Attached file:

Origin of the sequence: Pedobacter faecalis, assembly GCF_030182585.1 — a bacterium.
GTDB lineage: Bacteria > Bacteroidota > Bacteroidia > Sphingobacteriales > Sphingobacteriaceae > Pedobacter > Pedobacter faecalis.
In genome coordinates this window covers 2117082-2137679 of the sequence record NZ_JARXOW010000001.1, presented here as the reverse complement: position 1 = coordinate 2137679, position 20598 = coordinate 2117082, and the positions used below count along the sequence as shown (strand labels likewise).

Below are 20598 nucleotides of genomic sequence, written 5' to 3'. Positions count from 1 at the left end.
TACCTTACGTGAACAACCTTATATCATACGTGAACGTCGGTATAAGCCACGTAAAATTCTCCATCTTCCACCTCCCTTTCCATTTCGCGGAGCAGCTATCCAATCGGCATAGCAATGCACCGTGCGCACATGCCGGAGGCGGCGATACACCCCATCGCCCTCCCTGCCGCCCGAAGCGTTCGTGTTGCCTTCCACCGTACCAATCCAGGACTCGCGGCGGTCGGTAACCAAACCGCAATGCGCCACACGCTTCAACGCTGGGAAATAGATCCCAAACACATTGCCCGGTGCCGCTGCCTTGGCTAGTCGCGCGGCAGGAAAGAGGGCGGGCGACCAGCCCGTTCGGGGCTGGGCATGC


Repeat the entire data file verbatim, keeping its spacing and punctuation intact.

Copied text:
Origin of the sequence: Pedobacter faecalis, assembly GCF_030182585.1 — a bacterium.
GTDB lineage: Bacteria > Bacteroidota > Bacteroidia > Sphingobacteriales > Sphingobacteriaceae > Pedobacter > Pedobacter faecalis.
In genome coordinates this window covers 2117082-2137679 of the sequence record NZ_JARXOW010000001.1, presented here as the reverse complement: position 1 = coordinate 2137679, position 20598 = coordinate 2117082, and the positions used below count along the sequence as shown (strand labels likewise).

Below are 20598 nucleotides of genomic sequence, written 5' to 3'. Positions count from 1 at the left end.
TACCTTACGTGAACAACCTTATATCATACGTGAACGTCGGTATAAGCCACGTAAAATTCTCCATCTTCCACCTCCCTTTCCATTTCGCGGAGCAGCTATCCAATCGGCATAGCAATGCACCGTGCGCACATGCCGGAGGCGGCGATACACCCCATCGCCCTCCCTGCCGCCCGAAGCGTTCGTGTTGCCTTCCACCGTACCAATCCAGGACTCGCGGCGGTCGGTAACCAAACCGCAATGCGCCACACGCTTCAACGCTGGGAAATAGATCCCAAACACATTGCCCGGTGCCGCTGCCTTGGCTAGTCGCGCGGCAGGAAAGAGGGCGGGCGACCAGCCCGTTCGGGGCTGGGCATGC